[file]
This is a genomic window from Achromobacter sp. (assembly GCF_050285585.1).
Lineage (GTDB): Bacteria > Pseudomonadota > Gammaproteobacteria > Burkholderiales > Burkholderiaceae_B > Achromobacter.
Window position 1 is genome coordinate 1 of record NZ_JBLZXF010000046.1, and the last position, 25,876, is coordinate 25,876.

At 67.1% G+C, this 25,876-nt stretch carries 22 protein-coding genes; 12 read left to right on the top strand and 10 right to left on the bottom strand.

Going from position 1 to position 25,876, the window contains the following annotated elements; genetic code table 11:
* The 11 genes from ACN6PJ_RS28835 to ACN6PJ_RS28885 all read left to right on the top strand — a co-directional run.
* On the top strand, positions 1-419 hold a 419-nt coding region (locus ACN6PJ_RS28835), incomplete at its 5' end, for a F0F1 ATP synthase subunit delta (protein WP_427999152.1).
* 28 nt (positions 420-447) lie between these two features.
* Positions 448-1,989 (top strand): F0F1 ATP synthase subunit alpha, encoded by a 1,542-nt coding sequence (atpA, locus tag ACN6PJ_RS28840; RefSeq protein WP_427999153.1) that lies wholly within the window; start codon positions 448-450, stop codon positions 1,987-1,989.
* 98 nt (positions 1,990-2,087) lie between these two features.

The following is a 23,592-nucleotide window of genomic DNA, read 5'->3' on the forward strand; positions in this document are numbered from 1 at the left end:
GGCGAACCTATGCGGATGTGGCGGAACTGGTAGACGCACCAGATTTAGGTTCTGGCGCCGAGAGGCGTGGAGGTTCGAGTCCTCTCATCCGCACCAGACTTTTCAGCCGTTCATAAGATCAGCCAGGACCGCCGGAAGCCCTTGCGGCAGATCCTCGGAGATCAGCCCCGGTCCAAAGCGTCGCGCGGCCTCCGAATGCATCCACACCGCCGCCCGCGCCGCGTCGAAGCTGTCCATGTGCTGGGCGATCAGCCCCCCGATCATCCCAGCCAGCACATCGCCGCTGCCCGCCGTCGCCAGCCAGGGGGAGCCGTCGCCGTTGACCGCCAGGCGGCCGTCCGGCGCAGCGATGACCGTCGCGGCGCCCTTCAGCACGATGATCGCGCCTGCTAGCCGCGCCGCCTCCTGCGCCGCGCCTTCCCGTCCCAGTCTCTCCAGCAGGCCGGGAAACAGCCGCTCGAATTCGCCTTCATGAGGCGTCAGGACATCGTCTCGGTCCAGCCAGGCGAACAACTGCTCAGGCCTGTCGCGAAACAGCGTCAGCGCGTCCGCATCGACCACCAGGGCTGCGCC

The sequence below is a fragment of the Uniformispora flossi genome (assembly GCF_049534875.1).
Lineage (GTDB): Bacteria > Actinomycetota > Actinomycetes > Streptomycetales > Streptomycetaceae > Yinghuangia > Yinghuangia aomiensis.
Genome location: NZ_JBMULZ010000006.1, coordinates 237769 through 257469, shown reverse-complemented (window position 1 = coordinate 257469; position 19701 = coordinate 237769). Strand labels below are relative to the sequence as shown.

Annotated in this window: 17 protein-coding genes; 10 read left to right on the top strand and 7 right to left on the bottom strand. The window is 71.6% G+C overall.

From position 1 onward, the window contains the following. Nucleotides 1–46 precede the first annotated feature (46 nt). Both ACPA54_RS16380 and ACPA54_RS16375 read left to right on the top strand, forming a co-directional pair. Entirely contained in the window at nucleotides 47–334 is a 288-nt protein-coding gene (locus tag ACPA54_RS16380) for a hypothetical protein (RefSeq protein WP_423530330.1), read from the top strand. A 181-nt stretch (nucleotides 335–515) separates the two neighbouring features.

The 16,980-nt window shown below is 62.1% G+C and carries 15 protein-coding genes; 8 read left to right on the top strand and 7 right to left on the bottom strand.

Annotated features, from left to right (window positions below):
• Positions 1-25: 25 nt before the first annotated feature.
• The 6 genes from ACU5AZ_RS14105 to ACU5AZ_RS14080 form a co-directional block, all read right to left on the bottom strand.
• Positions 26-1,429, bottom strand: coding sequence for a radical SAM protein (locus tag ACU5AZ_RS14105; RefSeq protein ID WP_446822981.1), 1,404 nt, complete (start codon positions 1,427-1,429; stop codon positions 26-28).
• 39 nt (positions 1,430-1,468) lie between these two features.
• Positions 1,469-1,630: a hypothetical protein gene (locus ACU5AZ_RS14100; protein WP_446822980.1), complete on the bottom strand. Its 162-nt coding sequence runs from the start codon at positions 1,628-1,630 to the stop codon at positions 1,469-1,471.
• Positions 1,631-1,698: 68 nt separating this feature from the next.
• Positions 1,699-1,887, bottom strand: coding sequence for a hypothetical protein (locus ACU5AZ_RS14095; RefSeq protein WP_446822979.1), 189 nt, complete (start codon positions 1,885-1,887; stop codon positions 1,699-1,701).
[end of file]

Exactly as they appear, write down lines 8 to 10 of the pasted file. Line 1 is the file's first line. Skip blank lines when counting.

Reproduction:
* 28 nt (positions 420-447) lie between these two features.
* Positions 448-1,989 (top strand): F0F1 ATP synthase subunit alpha, encoded by a 1,542-nt coding sequence (atpA, locus tag ACN6PJ_RS28840; RefSeq protein WP_427999153.1) that lies wholly within the window; start codon positions 448-450, stop codon positions 1,987-1,989.
* 98 nt (positions 1,990-2,087) lie between these two features.